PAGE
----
Let’s get one thing straight – I haven’t retired Plimsoll, my 1957 Series I. But I have decided that, as he’ll be 60 next year, it’s probably time he took things a bit easier: since I bought him in 2002, he’s done more than 40,000 miles all over Europe.
I have at least two adventures planned, but it’s becoming increasingly clear to me that this 45mph cruiser’s exposure to modern roads needs to be cut back.
So – flying in the face of everything that resembles common sense, and against my own risk-averse attitude towards them – I’ve bought a 1.8-litre petrol Freelander 1 - spurred on by our resident IT nut, who appears to adore them.
Naturally, the Freelander's already been named – Victor. Why Victor? Well, he’s V-reg, I had an old Victor for a while, and my late father worked for Vauxhall for about 20 years.
I bought Victor for £1250 at the end of January and so far all is well. He’s only done 54,000 miles, has a full dealer service history and doesn’t appear to have been abused by either of his two previous owners.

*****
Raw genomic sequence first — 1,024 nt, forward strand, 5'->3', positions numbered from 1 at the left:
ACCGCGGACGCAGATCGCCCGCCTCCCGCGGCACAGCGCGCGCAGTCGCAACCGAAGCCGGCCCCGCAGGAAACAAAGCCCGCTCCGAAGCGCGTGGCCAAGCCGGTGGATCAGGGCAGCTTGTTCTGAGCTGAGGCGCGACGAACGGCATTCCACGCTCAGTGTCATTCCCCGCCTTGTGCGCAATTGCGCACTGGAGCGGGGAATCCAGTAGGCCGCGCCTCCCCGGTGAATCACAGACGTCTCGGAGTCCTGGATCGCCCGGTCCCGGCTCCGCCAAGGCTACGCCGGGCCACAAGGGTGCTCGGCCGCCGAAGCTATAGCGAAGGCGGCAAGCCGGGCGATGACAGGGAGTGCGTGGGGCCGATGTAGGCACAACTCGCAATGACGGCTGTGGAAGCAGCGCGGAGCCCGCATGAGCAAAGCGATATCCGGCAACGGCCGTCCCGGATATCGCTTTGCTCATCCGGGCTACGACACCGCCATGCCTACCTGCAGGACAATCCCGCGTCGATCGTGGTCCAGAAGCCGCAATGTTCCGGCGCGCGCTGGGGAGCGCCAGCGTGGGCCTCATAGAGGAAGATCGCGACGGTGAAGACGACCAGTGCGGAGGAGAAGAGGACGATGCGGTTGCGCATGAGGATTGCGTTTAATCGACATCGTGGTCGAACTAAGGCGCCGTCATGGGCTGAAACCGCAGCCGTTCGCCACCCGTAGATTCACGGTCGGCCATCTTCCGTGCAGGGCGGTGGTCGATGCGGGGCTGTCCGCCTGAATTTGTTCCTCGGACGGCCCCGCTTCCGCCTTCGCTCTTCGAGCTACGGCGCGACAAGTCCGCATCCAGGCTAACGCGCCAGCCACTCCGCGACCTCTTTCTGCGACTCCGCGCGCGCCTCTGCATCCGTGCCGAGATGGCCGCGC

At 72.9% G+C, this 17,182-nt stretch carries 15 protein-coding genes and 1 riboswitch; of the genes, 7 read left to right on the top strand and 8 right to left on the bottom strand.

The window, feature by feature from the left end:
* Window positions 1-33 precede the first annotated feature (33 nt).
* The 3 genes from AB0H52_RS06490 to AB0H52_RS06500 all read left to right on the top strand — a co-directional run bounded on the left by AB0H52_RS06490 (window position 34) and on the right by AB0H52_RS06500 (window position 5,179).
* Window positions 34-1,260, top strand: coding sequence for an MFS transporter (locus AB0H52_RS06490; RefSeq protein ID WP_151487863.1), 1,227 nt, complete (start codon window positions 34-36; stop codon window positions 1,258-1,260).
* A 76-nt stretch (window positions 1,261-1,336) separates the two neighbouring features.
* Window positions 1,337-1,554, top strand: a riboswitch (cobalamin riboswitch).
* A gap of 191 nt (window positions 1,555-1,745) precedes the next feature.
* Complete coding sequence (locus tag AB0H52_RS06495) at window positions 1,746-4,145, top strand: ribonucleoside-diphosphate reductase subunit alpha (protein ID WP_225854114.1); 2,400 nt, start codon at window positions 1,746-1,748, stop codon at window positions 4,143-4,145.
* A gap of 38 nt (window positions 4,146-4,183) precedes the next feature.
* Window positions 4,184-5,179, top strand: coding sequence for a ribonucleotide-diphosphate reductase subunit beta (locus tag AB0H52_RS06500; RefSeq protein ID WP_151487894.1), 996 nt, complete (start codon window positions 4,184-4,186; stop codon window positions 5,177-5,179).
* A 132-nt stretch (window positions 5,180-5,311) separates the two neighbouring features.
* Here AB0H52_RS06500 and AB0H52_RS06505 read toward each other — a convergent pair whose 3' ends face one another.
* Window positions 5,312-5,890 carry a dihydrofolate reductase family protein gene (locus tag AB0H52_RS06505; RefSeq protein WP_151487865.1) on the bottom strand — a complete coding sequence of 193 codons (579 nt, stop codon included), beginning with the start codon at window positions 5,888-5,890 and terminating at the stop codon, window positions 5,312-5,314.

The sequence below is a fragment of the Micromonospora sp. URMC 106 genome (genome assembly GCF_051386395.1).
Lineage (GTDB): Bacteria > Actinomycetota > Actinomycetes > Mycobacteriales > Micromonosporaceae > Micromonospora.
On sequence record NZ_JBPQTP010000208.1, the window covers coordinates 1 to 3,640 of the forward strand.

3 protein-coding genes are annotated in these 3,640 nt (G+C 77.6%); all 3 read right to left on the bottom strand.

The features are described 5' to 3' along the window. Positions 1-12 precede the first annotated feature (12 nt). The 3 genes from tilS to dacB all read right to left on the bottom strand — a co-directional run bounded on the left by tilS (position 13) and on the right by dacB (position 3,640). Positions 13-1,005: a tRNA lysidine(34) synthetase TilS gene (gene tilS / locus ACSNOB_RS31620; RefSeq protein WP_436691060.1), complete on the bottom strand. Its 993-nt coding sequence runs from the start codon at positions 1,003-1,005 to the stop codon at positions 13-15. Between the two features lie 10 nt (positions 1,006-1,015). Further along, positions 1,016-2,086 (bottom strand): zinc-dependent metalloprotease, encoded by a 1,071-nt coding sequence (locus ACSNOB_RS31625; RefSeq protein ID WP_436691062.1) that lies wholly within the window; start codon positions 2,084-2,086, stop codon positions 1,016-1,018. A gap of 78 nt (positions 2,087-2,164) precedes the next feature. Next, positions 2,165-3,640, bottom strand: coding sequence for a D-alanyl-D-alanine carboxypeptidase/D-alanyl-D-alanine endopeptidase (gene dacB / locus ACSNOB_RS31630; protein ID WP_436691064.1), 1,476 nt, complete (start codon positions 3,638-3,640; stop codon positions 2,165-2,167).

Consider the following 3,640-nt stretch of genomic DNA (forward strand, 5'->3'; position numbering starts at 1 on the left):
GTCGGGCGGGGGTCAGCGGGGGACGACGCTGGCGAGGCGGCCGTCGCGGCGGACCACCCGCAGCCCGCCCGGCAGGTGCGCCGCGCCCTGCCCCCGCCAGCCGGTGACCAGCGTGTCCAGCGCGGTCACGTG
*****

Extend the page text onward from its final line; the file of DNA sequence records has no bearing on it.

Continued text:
The engine hasn’t had the later head gasket upgrade but on LRO workshop writer Martin Domoney’s recommendation, I’ve bought the remote thermostat upgrade kit, including a new expansion bottle and cap.
The VCU (viscous coupling unit) is working well; it remains only body-temperature warm even after a long run, so it doesn’t appear to straining the IRD (intermediate reduction drive).
I’ve made an important upgrade already: a new set of Yokohama Geolandar A/T-S tyres. They’re 195/80 R15, which gives them a relatively tall and narrow profile, ideal for the sort of mixed use I have in mind.
I’m pleased with them. On a recent foray down a particularly muddy and soft track, they cut down through the surface sludge to bite on the firmer ground a couple of inches beneath.
On road, they’re quiet and provide very good grip. Thanks to LRO tyre guru Harry Holtom for suggesting the tyres – good shout!
Having spent six months living with Victor, I can really understand why so many ‘proper’ Land Rover aficionados love their Hippos (as Freelander 1s are affectionately known). These sturdy, chunky, little 4x4s are unquestionably proper Land Rovers.
Of course, a Freelander 1 will never have the ‘go beyond’ cachet of Series Land Rovers or the Defender, but I wouldn’t mind betting that it’ll measure up very well against whatever eventually replaces Defender.